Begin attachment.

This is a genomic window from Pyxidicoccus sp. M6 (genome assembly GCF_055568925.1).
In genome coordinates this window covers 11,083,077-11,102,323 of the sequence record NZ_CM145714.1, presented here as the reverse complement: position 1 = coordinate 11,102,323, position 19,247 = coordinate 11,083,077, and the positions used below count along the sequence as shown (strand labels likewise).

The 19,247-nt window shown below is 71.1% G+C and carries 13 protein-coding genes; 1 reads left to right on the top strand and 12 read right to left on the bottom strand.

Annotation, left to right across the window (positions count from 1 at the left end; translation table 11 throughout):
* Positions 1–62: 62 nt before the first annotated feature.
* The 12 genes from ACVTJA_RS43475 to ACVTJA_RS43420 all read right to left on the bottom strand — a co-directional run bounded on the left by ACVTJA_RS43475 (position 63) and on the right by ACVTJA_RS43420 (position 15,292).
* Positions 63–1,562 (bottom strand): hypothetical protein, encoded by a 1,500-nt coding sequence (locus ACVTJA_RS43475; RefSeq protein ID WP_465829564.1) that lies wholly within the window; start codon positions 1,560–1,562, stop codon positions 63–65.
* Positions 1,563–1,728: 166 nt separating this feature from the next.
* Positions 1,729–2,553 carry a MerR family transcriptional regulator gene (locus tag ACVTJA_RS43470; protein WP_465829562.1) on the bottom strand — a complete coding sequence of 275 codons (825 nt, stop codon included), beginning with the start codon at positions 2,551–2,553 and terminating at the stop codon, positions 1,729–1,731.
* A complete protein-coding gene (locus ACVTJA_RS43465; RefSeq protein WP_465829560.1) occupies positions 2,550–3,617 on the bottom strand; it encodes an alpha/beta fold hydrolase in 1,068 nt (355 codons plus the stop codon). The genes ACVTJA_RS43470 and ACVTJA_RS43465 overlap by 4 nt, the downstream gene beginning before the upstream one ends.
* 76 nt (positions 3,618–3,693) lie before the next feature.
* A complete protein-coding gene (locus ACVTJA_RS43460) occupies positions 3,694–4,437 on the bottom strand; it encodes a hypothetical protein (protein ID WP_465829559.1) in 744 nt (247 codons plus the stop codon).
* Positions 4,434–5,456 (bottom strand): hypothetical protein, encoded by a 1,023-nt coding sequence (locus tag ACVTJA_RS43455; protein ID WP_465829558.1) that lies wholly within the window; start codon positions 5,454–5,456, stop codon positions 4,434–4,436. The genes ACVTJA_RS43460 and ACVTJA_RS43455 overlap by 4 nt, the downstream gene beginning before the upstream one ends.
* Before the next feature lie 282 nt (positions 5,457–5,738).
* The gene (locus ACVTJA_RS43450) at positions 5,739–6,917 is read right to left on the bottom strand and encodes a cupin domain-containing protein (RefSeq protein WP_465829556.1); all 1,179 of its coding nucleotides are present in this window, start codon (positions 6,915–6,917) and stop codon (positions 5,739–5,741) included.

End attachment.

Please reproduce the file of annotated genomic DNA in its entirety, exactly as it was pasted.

This is a genomic window from Pyxidicoccus sp. M6 (genome assembly GCF_055568925.1).
In genome coordinates this window covers 11,083,077-11,102,323 of the sequence record NZ_CM145714.1, presented here as the reverse complement: position 1 = coordinate 11,102,323, position 19,247 = coordinate 11,083,077, and the positions used below count along the sequence as shown (strand labels likewise).

The 19,247-nt window shown below is 71.1% G+C and carries 13 protein-coding genes; 1 reads left to right on the top strand and 12 read right to left on the bottom strand.

Annotation, left to right across the window (positions count from 1 at the left end; translation table 11 throughout):
* Positions 1–62: 62 nt before the first annotated feature.
* The 12 genes from ACVTJA_RS43475 to ACVTJA_RS43420 all read right to left on the bottom strand — a co-directional run bounded on the left by ACVTJA_RS43475 (position 63) and on the right by ACVTJA_RS43420 (position 15,292).
* Positions 63–1,562 (bottom strand): hypothetical protein, encoded by a 1,500-nt coding sequence (locus ACVTJA_RS43475; RefSeq protein ID WP_465829564.1) that lies wholly within the window; start codon positions 1,560–1,562, stop codon positions 63–65.
* Positions 1,563–1,728: 166 nt separating this feature from the next.
* Positions 1,729–2,553 carry a MerR family transcriptional regulator gene (locus tag ACVTJA_RS43470; protein WP_465829562.1) on the bottom strand — a complete coding sequence of 275 codons (825 nt, stop codon included), beginning with the start codon at positions 2,551–2,553 and terminating at the stop codon, positions 1,729–1,731.
* A complete protein-coding gene (locus ACVTJA_RS43465; RefSeq protein WP_465829560.1) occupies positions 2,550–3,617 on the bottom strand; it encodes an alpha/beta fold hydrolase in 1,068 nt (355 codons plus the stop codon). The genes ACVTJA_RS43470 and ACVTJA_RS43465 overlap by 4 nt, the downstream gene beginning before the upstream one ends.
* 76 nt (positions 3,618–3,693) lie before the next feature.
* A complete protein-coding gene (locus ACVTJA_RS43460) occupies positions 3,694–4,437 on the bottom strand; it encodes a hypothetical protein (protein ID WP_465829559.1) in 744 nt (247 codons plus the stop codon).
* Positions 4,434–5,456 (bottom strand): hypothetical protein, encoded by a 1,023-nt coding sequence (locus tag ACVTJA_RS43455; protein ID WP_465829558.1) that lies wholly within the window; start codon positions 5,454–5,456, stop codon positions 4,434–4,436. The genes ACVTJA_RS43460 and ACVTJA_RS43455 overlap by 4 nt, the downstream gene beginning before the upstream one ends.
* Before the next feature lie 282 nt (positions 5,457–5,738).
* The gene (locus ACVTJA_RS43450) at positions 5,739–6,917 is read right to left on the bottom strand and encodes a cupin domain-containing protein (RefSeq protein WP_465829556.1); all 1,179 of its coding nucleotides are present in this window, start codon (positions 6,915–6,917) and stop codon (positions 5,739–5,741) included.